I am gay and I am an invertebrate zoologist.//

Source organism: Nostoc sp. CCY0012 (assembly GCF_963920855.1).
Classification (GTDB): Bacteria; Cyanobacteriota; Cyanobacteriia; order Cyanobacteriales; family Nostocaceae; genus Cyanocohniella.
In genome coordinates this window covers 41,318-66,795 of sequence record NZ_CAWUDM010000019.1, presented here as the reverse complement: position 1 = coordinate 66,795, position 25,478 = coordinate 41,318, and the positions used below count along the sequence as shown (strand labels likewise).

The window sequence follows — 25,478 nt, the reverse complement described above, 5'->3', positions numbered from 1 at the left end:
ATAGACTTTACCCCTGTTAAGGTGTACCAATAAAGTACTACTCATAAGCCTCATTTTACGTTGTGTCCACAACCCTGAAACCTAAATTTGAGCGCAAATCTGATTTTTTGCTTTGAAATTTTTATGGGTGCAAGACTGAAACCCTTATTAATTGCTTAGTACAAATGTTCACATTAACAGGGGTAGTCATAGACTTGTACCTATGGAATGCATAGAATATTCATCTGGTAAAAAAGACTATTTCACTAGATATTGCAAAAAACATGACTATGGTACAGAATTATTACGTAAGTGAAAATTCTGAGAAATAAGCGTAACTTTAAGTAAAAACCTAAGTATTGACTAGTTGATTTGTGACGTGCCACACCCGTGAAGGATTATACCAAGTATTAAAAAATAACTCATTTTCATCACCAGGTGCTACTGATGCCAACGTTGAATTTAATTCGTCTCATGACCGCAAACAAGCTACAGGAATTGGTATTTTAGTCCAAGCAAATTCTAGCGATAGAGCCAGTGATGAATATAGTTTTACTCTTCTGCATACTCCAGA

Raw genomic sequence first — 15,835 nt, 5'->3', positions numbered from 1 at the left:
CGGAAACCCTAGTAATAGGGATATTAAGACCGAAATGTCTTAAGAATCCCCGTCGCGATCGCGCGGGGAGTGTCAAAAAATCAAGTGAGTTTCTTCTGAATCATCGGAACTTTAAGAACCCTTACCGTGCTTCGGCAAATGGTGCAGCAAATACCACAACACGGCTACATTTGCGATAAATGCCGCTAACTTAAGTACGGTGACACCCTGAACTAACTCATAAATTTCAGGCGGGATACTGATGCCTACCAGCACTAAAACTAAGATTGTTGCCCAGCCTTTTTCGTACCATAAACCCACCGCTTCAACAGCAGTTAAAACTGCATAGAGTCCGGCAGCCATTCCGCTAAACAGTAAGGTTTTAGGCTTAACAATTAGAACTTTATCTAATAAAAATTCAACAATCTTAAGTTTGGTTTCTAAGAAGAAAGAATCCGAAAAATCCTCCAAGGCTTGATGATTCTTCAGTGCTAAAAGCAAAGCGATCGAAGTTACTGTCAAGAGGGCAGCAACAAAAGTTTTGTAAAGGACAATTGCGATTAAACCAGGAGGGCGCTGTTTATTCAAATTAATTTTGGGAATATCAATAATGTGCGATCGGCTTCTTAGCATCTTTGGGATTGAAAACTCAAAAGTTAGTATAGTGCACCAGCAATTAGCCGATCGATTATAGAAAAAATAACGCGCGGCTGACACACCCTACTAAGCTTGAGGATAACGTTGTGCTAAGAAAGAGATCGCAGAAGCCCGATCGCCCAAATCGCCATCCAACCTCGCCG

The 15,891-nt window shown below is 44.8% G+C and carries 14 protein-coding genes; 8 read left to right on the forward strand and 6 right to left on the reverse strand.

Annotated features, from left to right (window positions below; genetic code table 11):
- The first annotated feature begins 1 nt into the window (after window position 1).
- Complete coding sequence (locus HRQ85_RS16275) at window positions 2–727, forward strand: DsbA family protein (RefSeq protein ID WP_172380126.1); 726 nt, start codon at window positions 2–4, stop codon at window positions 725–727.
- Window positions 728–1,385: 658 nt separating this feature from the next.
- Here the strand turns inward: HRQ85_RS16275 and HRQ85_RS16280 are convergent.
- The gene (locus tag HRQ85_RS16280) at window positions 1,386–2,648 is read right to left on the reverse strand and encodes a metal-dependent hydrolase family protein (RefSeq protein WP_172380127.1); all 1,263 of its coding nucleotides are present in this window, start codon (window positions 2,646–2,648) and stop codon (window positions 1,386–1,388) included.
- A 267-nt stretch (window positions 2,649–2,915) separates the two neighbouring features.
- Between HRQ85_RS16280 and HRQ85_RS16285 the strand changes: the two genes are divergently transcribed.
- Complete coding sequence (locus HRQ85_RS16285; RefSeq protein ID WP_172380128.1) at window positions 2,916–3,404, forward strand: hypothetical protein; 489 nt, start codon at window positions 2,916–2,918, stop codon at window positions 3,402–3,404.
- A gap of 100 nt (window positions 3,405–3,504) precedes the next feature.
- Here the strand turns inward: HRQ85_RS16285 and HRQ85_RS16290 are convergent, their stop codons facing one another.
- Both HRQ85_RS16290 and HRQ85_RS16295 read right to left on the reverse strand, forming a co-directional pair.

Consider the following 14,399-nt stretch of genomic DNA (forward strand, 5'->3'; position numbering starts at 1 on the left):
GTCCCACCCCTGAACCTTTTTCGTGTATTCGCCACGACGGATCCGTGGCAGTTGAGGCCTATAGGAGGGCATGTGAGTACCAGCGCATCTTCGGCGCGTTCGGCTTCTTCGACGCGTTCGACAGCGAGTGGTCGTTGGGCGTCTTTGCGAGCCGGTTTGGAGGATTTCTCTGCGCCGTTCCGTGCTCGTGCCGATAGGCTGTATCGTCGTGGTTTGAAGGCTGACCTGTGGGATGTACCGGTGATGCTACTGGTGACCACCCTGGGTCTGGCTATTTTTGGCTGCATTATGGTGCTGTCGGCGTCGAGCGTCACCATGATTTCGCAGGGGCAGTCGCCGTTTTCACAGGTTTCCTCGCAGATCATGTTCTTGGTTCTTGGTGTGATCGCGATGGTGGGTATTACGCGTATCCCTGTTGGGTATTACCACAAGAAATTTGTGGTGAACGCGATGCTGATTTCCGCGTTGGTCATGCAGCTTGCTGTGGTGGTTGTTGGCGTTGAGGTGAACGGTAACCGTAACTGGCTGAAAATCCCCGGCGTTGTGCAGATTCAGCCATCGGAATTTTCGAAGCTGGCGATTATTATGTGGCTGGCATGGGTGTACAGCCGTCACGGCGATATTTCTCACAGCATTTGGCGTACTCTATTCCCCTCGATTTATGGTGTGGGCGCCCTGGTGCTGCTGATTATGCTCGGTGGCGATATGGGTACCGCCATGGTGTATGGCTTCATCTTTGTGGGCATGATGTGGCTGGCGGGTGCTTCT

I’m an assistant professor in the Department of Biological Sciences at the University of Alabama and Curator of Invertebrates in the Alabama Museum of Natural History. My research is focused on the biodiversity, systematics, and genomics of marine invertebrates – the weirder the better. I found my passion for strange critters as a kid while turning over rocks in my parents’ backyard, and now I get to do it professionally. I feel really privileged in that my work has made it possible for me to travel to the ends of the Earth on Antarctic and Arctic ship-based research expeditions and to over a kilometer below the ocean’s surface in HOV Alvin. Research in the Kocot lab employs both cutting-edge and traditional techniques to characterize biodiversity, formally name ‘new’ species, infer evolutionary relationships, and sequence genomes and transcriptomes to figure out what makes these organisms tick. Being a gay evolutionary biologist in Alabama isn’t always awesome, but I’ve been proud to be the first openly gay instructor many of my students have ever had and I have the privilege of serving as a mentor to a diverse set of amazing students including many in the LGBT community.